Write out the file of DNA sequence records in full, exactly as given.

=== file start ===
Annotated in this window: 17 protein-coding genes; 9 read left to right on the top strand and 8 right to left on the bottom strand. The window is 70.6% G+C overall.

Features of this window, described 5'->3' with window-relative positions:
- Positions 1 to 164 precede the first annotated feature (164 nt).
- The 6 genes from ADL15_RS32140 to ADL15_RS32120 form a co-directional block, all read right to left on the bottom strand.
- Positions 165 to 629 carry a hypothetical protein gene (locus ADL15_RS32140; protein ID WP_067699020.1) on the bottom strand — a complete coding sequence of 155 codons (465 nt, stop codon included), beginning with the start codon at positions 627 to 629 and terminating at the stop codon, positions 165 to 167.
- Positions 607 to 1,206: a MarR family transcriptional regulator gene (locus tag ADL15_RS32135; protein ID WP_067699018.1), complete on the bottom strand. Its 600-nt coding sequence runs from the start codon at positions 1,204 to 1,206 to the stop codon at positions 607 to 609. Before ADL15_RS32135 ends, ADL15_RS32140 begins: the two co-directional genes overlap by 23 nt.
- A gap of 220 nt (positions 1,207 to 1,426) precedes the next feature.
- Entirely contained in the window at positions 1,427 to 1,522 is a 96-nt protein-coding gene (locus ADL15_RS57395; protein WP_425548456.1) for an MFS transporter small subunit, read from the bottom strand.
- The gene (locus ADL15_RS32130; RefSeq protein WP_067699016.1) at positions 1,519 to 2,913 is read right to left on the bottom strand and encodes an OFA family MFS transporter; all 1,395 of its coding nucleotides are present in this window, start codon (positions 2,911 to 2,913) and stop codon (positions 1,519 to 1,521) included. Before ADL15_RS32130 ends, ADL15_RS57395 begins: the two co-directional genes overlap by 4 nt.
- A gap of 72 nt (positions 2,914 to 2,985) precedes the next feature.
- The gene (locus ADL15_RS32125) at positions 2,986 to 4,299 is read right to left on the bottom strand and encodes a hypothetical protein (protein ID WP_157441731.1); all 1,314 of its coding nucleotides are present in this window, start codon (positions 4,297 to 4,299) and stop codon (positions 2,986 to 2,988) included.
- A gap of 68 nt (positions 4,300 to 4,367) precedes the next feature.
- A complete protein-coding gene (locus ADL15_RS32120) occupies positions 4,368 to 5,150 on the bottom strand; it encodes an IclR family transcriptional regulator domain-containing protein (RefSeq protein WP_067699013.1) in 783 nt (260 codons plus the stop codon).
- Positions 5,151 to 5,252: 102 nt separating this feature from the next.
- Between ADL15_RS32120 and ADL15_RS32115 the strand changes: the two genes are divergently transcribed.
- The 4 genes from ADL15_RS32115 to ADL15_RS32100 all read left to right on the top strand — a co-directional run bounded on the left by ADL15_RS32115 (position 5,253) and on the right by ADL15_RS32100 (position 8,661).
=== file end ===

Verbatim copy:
Annotated in this window: 17 protein-coding genes; 9 read left to right on the top strand and 8 right to left on the bottom strand. The window is 70.6% G+C overall.

Features of this window, described 5'->3' with window-relative positions:
- Positions 1 to 164 precede the first annotated feature (164 nt).
- The 6 genes from ADL15_RS32140 to ADL15_RS32120 form a co-directional block, all read right to left on the bottom strand.
- Positions 165 to 629 carry a hypothetical protein gene (locus ADL15_RS32140; protein ID WP_067699020.1) on the bottom strand — a complete coding sequence of 155 codons (465 nt, stop codon included), beginning with the start codon at positions 627 to 629 and terminating at the stop codon, positions 165 to 167.
- Positions 607 to 1,206: a MarR family transcriptional regulator gene (locus tag ADL15_RS32135; protein ID WP_067699018.1), complete on the bottom strand. Its 600-nt coding sequence runs from the start codon at positions 1,204 to 1,206 to the stop codon at positions 607 to 609. Before ADL15_RS32135 ends, ADL15_RS32140 begins: the two co-directional genes overlap by 23 nt.
- A gap of 220 nt (positions 1,207 to 1,426) precedes the next feature.
- Entirely contained in the window at positions 1,427 to 1,522 is a 96-nt protein-coding gene (locus ADL15_RS57395; protein WP_425548456.1) for an MFS transporter small subunit, read from the bottom strand.
- The gene (locus ADL15_RS32130; RefSeq protein WP_067699016.1) at positions 1,519 to 2,913 is read right to left on the bottom strand and encodes an OFA family MFS transporter; all 1,395 of its coding nucleotides are present in this window, start codon (positions 2,911 to 2,913) and stop codon (positions 1,519 to 1,521) included. Before ADL15_RS32130 ends, ADL15_RS57395 begins: the two co-directional genes overlap by 4 nt.
- A gap of 72 nt (positions 2,914 to 2,985) precedes the next feature.
- The gene (locus ADL15_RS32125) at positions 2,986 to 4,299 is read right to left on the bottom strand and encodes a hypothetical protein (protein ID WP_157441731.1); all 1,314 of its coding nucleotides are present in this window, start codon (positions 4,297 to 4,299) and stop codon (positions 2,986 to 2,988) included.
- A gap of 68 nt (positions 4,300 to 4,367) precedes the next feature.
- A complete protein-coding gene (locus ADL15_RS32120) occupies positions 4,368 to 5,150 on the bottom strand; it encodes an IclR family transcriptional regulator domain-containing protein (RefSeq protein WP_067699013.1) in 783 nt (260 codons plus the stop codon).
- Positions 5,151 to 5,252: 102 nt separating this feature from the next.
- Between ADL15_RS32120 and ADL15_RS32115 the strand changes: the two genes are divergently transcribed.
- The 4 genes from ADL15_RS32115 to ADL15_RS32100 all read left to right on the top strand — a co-directional run bounded on the left by ADL15_RS32115 (position 5,253) and on the right by ADL15_RS32100 (position 8,661).